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Back to Church Sunday 2009



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Yahoo – the fat lady has sung..............


But it's far from over. While some of us may have had our disappointments, let’s be encouraged by the amazing things that happened around our Diocese and others in New Zealand as shared below. Hopefully heaps to follow up, and build on for this Sunday, and the next and the next.....


Below is a selection of feedback received so far...

With all my love and blessings 'til we are in touch again


Ginny McCarty




Michael Watson, St George’s, Seatoun:

Back to Church Sunday went very well at St George’s, Seatoun. We had a number of people who came back, and almost all of them found the service helpful, even inspiring. Most of the visitors stayed to chat over morning tea, and some were clearly making or re-making connections with others in the congregation. There was a prayerful atmosphere in worship, and a joyful one afterwards. The whole thing was a great answer to prayer. Now we've got to work on follow-up.


Ben Johnson-Frow, St Mary’s, Karori:

I can say that it went very well up here too. Average attendance is usually about 100, but we were up to 130-something. The worship leader was engaging, handsome, and me :), but seriously ... it did make me think and explain a little more of what was happening as we went along, and it didn't feel like that was a hindrance to the flow of worship at all, but actually helped with engagement and participation across the board. I was very impressed by the number of people who went out and invited someone along. Only Back to Church Sunday-er feedback I had though was from a lapsed Presbyterian who thought the service was "wonderful" ... but couldn't see herself coming along regularly to an Anglican church ... but should really go back and check out her old Presbyterian church again ... so YAY! :) It'll be interesting to see who comes back over the next few weeks too.


Kelvin Wright, St John the Evangelist, Roslyn (Dunedin Diocese):

Back to Church Sunday is something dreamed up somewhere in Britain. This year we thought we would give it a try, and I'm very glad we did. Our main congregation, at 10 am on Sunday morning, has typically had about 130 people present. Over the past year, my foot has been off the gas pedal and attendances have dropped back to about 100. I knew it was time to take stock and think about our direction as a parish, and we had drawn up and distributed a parish survey as part of a wide ranging review. Back to Church Sunday happened along at just at the beginning of the whole process.

The introductory videos were useful. They were mostly short clips from the TV series Desperate Housewives which raised some questions about churches and what they are here for. The clips got our folks talking, and wondering about such things as how we welcome people, and how we make them feel at home if they should wander in off the street. We made the invitations available and around 60 of them were taken away and (I assume) offered to friends and family.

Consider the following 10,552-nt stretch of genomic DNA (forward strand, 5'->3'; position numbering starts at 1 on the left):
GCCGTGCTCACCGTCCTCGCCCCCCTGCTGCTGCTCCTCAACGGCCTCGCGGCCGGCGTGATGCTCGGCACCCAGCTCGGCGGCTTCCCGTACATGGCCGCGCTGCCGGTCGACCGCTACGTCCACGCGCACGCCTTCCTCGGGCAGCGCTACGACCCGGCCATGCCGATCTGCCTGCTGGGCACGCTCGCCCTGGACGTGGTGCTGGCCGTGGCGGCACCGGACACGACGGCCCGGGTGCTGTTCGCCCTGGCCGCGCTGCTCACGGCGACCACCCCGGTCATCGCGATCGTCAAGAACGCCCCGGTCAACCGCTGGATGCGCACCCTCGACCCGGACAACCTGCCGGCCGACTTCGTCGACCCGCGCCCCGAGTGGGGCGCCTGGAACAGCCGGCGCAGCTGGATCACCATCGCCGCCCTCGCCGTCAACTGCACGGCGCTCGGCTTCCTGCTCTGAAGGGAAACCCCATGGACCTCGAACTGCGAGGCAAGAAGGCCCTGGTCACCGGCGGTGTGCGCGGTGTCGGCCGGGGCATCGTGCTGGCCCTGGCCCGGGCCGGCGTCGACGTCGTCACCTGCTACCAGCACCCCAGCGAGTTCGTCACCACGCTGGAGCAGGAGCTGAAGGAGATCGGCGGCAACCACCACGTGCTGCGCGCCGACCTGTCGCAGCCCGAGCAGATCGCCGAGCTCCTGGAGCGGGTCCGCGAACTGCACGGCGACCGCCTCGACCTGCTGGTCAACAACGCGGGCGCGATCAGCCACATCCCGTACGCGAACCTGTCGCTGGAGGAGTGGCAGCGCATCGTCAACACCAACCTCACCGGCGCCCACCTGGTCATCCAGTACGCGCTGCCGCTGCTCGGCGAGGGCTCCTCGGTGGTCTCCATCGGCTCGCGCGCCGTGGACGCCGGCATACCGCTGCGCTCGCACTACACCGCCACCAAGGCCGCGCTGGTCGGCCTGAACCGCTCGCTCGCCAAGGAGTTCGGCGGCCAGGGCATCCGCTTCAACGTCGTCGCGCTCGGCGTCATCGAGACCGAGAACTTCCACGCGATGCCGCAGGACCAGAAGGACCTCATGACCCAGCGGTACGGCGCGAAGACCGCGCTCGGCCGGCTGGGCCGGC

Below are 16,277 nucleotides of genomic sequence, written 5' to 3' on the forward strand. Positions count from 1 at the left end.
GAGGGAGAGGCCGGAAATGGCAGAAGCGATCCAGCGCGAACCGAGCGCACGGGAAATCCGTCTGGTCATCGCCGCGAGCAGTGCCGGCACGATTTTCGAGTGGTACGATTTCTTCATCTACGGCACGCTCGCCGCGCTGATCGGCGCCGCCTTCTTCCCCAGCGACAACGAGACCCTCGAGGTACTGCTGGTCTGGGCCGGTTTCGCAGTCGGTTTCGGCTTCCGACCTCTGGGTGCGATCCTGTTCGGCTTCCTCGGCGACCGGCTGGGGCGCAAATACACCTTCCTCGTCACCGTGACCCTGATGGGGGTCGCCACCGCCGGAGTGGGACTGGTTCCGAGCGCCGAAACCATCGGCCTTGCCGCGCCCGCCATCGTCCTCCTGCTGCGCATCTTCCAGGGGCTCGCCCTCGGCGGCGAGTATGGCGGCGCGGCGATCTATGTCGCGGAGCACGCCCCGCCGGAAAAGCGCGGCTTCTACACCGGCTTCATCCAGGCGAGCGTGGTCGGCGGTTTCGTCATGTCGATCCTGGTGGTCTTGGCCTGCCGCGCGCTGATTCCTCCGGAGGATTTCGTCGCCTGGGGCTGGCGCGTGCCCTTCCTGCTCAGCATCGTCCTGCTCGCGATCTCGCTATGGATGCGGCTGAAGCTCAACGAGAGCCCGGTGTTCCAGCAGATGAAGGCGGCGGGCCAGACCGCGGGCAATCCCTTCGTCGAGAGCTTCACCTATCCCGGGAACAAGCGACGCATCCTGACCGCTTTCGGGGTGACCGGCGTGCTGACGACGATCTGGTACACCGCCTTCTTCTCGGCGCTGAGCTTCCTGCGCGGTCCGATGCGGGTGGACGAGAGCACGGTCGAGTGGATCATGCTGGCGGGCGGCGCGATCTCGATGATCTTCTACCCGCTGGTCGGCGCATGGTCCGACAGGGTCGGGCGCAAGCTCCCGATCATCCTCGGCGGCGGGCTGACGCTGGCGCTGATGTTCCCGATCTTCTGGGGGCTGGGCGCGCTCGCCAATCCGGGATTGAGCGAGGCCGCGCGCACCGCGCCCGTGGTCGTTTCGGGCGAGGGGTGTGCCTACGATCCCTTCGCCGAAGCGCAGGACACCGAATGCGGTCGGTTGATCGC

Today we had 136 people at the 10 am service. We had a lot of people present who had once been regular attendees, but who had not been around for a while. We had a few spouses and children of parishioners making a first time visit. We had a few who were completely new to St John's. It was great to see our little church more or less full again. I managed to speak to many who had come because of the invitations, and in most cases, they told me they were thinking of coming anyway. There were pressing life issues for some of them which were causing a rethink of priorities and an invitation to church was just the catalyst they had needed to make the move. Whether this will translate into an increase in regular attendance will depend on how well we follow up over the next week or two, but I am optimistic.

In terms of its stated aim, Back to Church Sunday has been a rip roaring success for St John's, Roslyn. In terms of the bigger issues, it has been a success as well. Firstly it has encouraged us to look at ourselves and make changes where necessary. Most importantly it has encouraged people to think about why they themselves come to church and to talk about those reasons with people they live and work and share bits of their lives with. Of course we will be signing up for next year's Back to Church Sunday, but I hope we can translate the learnings into the other 51 Sundays until then.


Sue McCafferty, Waitaki-North Oamaru Parish: